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                                  BRB No. 97-205

ARTIS MOSS                              )
                                        )
          Claimant-Petitioner           )
                                        )
       v.                               )
                                        )
MAERSK STEVEDORING COMPANY              )    DATE ISSUED:   01/16/1998
                                        )
       and                              )
                                        )
LAMORTE BURNS (WEST),                   )
INCORPORATED                            )
                                        )
          Employer/Carrier-             )
          Respondents                   )    DECISION and ORDER

     Appeal of the Decision and Order - Denying Benefits of Ellin M. O'Shea,
     Administrative Law Judge, United States Department of Labor.

     Derek B. Jacobson (McGuinn, Hillsman & Palefsky), San Francisco,
     California, for claimant.

     Laura G. Bruyneel (Mullen & Filippi), San Francisco, California, for
     employer/carrier.

     Before: HALL, Chief Administrative Appeals Judge, SMITH and BROWN,
     Administrative Appeals Judges.

     PER CURIAM:

     Claimant appeals the Decision and Order - Denying Benefits (95-LHC-912) of
Administrative Law Judge Ellin M. O'Shea rendered on a claim filed pursuant to the
provisions of the Longshore and Harbor Workers' Compensation Act, as amended, 33
U.S.C. §901 et seq. (the Act).  We must affirm the
administrative law judge's findings of fact and conclusions of law if they are
supported by substantial evidence, are rational, and are in accordance with law. 
33 U.S.C. §921(b)(3); O'Keeffe v. Smith, Hinchman & Grylls Associates,
Inc., 380 U.S. 359 (1965).



     Claimant was injured on June 8, 1993, during the course of his employment with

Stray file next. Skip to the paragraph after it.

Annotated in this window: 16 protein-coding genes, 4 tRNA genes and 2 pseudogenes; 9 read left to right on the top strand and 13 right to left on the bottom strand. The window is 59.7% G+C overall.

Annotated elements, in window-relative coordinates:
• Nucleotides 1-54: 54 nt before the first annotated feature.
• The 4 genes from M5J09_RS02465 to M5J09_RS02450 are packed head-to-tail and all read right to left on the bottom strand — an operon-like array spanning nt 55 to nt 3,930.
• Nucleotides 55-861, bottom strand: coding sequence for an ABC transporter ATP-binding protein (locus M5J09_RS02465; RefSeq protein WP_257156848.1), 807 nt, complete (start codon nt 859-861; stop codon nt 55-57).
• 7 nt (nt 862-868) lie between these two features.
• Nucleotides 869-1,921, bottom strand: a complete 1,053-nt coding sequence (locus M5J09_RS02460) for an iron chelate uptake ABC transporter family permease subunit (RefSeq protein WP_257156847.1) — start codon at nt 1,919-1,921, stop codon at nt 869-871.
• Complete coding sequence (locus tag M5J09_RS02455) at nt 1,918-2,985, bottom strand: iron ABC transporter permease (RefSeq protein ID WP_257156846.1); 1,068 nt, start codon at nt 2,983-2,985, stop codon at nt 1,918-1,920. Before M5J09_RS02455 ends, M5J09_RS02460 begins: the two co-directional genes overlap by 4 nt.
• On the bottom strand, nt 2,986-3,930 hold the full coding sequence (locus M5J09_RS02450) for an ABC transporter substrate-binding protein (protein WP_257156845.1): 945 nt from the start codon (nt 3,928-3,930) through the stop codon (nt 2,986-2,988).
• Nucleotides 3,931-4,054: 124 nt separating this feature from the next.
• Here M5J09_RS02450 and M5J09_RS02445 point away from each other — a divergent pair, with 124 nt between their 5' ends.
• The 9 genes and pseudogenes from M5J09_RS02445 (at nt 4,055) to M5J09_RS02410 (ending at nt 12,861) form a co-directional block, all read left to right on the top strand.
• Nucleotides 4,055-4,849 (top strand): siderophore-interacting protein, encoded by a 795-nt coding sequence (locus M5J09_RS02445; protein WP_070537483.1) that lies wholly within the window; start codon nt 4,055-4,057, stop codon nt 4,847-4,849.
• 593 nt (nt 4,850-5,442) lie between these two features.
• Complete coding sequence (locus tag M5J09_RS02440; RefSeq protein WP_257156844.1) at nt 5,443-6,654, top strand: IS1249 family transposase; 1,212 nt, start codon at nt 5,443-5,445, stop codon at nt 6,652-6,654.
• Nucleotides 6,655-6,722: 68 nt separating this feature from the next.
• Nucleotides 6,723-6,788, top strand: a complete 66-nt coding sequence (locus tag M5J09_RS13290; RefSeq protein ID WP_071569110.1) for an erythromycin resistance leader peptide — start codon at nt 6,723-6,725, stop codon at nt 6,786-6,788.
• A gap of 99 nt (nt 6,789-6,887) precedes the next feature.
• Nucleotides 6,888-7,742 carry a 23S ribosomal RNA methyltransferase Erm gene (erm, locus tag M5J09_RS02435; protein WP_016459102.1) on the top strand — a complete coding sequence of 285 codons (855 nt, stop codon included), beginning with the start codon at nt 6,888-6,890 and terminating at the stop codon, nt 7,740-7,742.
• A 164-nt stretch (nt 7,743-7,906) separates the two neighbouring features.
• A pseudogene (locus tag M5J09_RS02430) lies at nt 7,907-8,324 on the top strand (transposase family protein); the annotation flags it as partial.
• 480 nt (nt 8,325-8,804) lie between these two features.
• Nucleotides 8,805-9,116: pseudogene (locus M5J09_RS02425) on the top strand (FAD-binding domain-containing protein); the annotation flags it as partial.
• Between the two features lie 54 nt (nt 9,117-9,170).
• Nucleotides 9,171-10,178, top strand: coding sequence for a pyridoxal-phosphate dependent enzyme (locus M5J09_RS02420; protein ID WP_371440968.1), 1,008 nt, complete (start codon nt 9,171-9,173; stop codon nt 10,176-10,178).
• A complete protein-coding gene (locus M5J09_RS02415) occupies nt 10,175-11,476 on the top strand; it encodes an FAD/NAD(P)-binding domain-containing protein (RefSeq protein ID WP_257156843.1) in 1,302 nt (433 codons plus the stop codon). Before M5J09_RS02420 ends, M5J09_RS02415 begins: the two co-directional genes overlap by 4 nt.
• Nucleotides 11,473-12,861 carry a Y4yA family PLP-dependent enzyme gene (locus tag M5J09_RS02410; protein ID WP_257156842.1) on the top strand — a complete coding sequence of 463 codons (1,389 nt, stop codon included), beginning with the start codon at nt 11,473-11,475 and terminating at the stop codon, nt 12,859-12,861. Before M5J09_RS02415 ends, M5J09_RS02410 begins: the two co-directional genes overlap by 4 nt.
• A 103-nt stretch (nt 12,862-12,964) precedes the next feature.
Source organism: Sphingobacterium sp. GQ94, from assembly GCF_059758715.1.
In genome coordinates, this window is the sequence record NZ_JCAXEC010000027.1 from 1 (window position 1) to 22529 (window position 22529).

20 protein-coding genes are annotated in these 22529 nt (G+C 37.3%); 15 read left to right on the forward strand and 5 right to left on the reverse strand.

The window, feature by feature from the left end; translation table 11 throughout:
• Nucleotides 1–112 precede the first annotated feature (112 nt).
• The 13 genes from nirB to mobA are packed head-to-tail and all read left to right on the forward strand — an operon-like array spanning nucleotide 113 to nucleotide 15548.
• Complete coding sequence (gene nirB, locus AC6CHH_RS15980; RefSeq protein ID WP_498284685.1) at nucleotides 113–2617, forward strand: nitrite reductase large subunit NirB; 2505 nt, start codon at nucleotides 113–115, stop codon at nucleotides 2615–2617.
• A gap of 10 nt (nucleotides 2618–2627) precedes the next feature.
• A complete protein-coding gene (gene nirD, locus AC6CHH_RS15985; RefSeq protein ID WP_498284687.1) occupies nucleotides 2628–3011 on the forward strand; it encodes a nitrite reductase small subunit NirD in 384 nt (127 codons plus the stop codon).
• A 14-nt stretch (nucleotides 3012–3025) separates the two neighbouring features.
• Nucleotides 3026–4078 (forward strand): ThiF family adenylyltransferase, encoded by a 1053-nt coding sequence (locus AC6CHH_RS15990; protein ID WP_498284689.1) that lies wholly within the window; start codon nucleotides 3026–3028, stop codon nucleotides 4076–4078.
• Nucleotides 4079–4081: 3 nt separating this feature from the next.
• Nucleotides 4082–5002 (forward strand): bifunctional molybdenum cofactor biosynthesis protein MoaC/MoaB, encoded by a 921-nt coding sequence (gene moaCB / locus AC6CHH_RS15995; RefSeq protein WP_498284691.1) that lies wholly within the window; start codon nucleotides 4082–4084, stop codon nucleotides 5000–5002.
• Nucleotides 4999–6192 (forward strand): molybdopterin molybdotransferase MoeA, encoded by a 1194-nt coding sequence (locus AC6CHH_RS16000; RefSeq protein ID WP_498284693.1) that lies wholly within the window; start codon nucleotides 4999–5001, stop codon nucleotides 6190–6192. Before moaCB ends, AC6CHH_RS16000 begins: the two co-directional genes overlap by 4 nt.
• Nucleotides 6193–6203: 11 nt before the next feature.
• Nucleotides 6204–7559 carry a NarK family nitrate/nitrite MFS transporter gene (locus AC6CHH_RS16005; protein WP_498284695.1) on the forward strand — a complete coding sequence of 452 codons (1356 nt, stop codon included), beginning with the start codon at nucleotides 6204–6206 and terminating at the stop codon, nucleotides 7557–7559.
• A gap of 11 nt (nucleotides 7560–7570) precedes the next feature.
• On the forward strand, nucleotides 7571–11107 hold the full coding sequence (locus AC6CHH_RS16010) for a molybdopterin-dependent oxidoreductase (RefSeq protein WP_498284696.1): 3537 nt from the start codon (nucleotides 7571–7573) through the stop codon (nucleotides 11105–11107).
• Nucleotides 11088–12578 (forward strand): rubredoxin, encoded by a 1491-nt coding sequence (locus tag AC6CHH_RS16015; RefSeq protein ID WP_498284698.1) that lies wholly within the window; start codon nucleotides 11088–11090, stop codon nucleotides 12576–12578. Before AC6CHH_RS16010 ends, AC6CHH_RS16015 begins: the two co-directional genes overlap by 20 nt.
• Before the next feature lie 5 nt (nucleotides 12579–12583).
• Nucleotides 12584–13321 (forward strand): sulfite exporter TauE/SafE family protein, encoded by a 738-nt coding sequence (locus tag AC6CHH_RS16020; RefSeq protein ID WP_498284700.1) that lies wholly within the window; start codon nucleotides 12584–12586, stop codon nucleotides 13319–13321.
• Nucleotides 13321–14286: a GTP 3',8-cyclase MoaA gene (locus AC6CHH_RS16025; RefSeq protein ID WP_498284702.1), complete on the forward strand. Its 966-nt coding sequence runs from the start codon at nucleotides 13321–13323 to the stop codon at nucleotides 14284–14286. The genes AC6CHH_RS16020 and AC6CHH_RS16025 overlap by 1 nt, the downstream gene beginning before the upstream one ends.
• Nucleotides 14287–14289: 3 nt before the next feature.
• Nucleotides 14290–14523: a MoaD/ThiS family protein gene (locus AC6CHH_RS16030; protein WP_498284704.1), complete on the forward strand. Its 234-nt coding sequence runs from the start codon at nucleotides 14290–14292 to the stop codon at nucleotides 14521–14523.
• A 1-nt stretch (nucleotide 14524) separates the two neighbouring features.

employer.  He was hired to drive trucks from the Army base to the docks for
transport on ships.  He slipped and fell, injuring his shoulder and back, while
running to catch the return bus.  Emp. Ex. 122; Tr. at 322.  According to claimant
and his treating physician, Dr. Kucera, claimant was unable to work until September
1993, when Dr. Kucera released him to return to work but restricted him from
lifting over 50 pounds.  Claimant stated he was able to drive a forklift for only
three hours before his back pain prevented him from continuing.  Claimant has not
worked since then.  Cl. Ex. 2; Tr. at 352-353.  Claimant received temporary total
disability benefits from employer for the period between June 8, 1993 and December
16, 1994, and  filed a claim for permanent total disability benefits under the Act.

     After discussing the evidence of record, the administrative law judge found
that claimant failed to satisfy his burden of establishing a prima facie
case of total disability.  Crediting employer's witnesses over claimant and his
witnesses, the administrative law judge found that claimant was capable of
returning to his usual work as a tractor and lift driver as of December 16, 1993. 
Therefore, she denied the claim for benefits.  Decision and Order at 10-11, 14-16. 
Claimant appeals the denial of benefits, contending he is permanently totally
disabled and cannot return to any work.  Employer responds, urging affirmance of
the administrative law judge's decision.[1] 

     Claimant specifically contends the administrative law judge erred in rejecting
the testimony and evidence he submitted and in crediting employer's witnesses and
evidence.  Employer argues in response that the decision is supported by
substantial evidence.  Under the Act, claimant has the burden of proving the nature
and extent of his disability.  Trask v. Lockheed Shipbuilding & Construction
Co., 17 BRBS 56 (1985).   Claimant must establish a prima facie case of
total disability by proving his work injury prevents him from performing his usual
work. Bumble Bee Seafoods v. Director, OWCP, 629 F.2d 1327, 12 BRBS 660 (9th
Cir. 1980).  If claimant meets his burden, then employer has the burden of coming
forth with evidence of the availability of suitable alternate employment, thereby